When the reviews of 2018 get written, here’s hoping that health experts castigate the federal Food and Drug Administration and Scott Gottlieb, its chief, for a major blunder that continues to harm the well-being of the nation’s teenagers and young adults.
That’s because Gottlieb and his agency held a regulatory door wide open as the maker of the e-cigarette device Juul stormed through, campaigning to hook teen-agers and collegians on vaping. That’s the practice of using e-cigarettes to catalyze commercially prepared solutions to get a high, typically from nicotine, a powerfully addictive substance that carries a range of risks, especially for the young.
Big Tobacco loves Juul so much that, as a holiday gift, Altria, a major player in the industry, has cut a $12.8 billion deal with the e-cigarette maker that includes a $2 billion bonus to be split by the company’s 1,500 employees.
The small Juul device, which looks a little like a computer flash drive, became a rage among the nation’s youth, as did vaping. Researchers ended the year by reporting that more than 1.3 million high schoolers began using e-cigarettes in the last year, getting a wallop of addictive nicotine that can be the equivalent to smoking a pack of cigarettes. The vaping-nicotine increase was “the largest annual jump in the use of any substance, including marijuana,” seen in the 44 years that experts at the University of Michigan have monitored how kids use and abuse substances, including alcohol and drugs.
The UM data, combined with other information from the federal Centers for Disease Control and Prevention, and news reports about vaping’s soaring reach and influence among the young led to a stark announcement by U.S. Surgeon General Jerome Adams. “I am officially declaring e-cigarette use among youth an epidemic in the United States,” he said at a news conference. “Now is the time to take action. We need to protect our young people from all tobacco products, including e-cigarettes.”
Adams pledged the resources of his staff to campaign against e-cigarettes, especially Juul, and vaping.
The action follows a dithering response by Gottlieb and the FDA. The agency stalled a planned crackdown on vaping devices and their liquid products, regulatory enforcement muscled through by the Obama Administration. Instead, Gottlieb said more study was needed to see if the benefit that e-cigarettes may have in helping adults get unhooked from tobacco cigarettes outweighed risks to youngsters with the devices’ use.
That delay, however, allowed Juul — with powerful social media and youth “influencer” campaigns — to become a smash hit among the young. The company dominates the market and has seen its value soar into the billions. Juul also is now making even more worrisome alliances as it seeks to grow in the face of intense regulatory scrutiny.
The FDA gaffe looks worse by the minute and requires careful watching in 2019, as Big Tobacco maneuvers to buy its way into Juul and to expand its tentacles in the e-cigarette trade. This is occurring even as those same companies are hunting for opportunities in the merchandising of increasingly legal marijuana. Although it is beyond passé to automatically see marijuana as a gateway to abuse of harder and dangerous drugs, with the nation already in the throes of an opioid crisis the prospect of wider dope use by kids is not good.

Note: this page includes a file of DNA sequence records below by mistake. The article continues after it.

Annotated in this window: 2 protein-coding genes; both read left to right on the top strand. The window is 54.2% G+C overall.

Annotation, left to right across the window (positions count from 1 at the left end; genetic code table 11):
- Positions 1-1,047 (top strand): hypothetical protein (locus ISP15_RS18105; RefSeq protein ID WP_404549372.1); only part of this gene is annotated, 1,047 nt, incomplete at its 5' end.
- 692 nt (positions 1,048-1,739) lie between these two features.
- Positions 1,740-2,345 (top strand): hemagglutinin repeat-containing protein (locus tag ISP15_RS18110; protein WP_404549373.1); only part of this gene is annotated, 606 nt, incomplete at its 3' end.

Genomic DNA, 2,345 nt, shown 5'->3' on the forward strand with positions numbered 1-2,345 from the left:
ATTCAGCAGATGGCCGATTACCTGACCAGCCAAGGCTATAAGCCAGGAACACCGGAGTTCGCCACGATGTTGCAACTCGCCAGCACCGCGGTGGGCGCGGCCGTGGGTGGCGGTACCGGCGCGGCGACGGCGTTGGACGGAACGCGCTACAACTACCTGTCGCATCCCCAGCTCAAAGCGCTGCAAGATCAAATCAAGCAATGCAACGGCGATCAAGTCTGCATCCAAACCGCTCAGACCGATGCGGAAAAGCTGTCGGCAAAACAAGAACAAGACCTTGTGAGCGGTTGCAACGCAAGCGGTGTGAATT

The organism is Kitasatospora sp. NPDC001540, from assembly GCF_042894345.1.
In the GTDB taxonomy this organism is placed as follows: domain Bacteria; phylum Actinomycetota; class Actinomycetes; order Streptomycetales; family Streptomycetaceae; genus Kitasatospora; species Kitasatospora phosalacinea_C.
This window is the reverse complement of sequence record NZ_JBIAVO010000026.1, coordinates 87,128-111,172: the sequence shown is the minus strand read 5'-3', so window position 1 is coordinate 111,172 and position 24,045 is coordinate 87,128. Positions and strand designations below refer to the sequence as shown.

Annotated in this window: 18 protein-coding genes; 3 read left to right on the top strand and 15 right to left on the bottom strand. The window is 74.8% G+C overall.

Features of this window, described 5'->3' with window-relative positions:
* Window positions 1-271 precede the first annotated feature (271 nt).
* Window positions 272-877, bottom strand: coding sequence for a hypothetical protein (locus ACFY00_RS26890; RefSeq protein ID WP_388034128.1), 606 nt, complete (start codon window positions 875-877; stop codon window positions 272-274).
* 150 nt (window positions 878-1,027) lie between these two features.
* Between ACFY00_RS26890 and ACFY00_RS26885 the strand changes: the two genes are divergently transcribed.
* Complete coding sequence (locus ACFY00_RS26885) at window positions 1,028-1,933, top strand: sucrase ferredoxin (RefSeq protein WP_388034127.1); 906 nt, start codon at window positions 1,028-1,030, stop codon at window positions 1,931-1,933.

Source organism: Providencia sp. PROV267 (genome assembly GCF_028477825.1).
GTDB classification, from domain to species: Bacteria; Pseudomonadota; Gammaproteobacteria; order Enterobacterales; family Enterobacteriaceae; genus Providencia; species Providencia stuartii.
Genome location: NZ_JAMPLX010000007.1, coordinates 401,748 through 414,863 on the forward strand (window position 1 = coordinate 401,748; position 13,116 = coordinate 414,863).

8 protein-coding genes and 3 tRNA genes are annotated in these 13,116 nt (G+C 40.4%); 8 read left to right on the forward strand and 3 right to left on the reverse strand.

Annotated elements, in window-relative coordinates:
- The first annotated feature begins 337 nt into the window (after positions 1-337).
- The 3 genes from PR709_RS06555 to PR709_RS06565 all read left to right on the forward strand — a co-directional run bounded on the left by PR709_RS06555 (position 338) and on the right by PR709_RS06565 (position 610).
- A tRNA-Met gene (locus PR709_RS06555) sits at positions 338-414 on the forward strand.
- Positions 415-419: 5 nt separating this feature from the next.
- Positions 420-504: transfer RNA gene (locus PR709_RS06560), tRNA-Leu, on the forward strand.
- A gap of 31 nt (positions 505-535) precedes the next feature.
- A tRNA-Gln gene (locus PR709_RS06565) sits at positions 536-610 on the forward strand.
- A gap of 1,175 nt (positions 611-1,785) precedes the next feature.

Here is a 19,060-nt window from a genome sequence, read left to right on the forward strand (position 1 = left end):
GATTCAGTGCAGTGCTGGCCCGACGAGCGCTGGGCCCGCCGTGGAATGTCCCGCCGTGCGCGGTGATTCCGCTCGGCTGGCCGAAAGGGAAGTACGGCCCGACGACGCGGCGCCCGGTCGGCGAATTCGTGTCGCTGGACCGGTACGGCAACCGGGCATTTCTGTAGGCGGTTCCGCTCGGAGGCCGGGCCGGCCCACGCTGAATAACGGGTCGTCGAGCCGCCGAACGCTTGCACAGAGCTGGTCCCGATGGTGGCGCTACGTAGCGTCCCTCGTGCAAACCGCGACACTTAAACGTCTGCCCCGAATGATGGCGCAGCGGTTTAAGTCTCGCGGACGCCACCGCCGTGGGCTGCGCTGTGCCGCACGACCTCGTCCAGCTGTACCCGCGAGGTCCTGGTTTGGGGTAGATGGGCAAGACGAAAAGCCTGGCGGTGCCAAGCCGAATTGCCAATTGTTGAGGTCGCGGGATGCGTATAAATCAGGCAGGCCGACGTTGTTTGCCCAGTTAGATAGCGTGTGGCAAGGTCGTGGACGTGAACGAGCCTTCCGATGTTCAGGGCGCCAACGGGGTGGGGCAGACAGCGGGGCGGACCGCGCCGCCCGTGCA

Further, addiction experts and parents and teachers already are expressing alarm about vaping and nicotine abuse. Nicotine is highly addictive and carries its own health harms, especially for the developing brains of the young. As Juul and other e-cigarette makers have conjured a fantasy of how cool and alluring vaping can be, youthful users have responded with abandon. And experts say they’re uncertain how to reverse the nicotine addictions they’re seeing in heavy vapers.
In my practice, I see not only the harms that patients suffer while seeking medical services, but also the wreckage that’s inflicted on their lives by smoking. It is the leading cause of preventable death, inflicting an array of diseases on 16 million Americans who live with smoking-related illnesses. These include lung and other cancers, as well as heart and respiratory diseases.
If Gottlieb, as he has written, was so convinced that smoking is terrible, and that addictive nicotine plays a critical role in its harms, why did he risk the health, now and in the future, of millions of young people? Researchers already had started to build evidence that not only do e-cigarettes deliver big doses of nicotine, but they also serve as a gateway to use by youths of regular cigarettes with heightened cancer and other disease risks attributable to burning tobacco. What sense, even giving regulators the benefit of the doubt, did it to make to wager the fate of the young on harm-reductions among adults? What sane public officials calculates risks like these?
Gottlieb has been a well-received FDA chief, because he has been outspoken about sensible policies at his agency. But the pro-industry bend of this commissioner — also in pushing notions like faster and less rigorous approval for prescription drugs and medical devices — belie his expressed wish to protect the taxpaying public to the max.
President Trump, who never made excellence, experience, or deep integrity a virtue for appointment to the highest offices in his administration, seems to be shedding at year’s end many of his top officials. Competence may not matter as much as it ought to the president. But it should to parents, grandparents, uncles, aunts, teachers, and a ton of grown-ups who have watched with growing horror the e-cigarette and vaping phenomena. Their rapid and unchecked rise alone may be more than enough cause for a lot of FDA staff, including the commissioner, to be gone — and none too soon.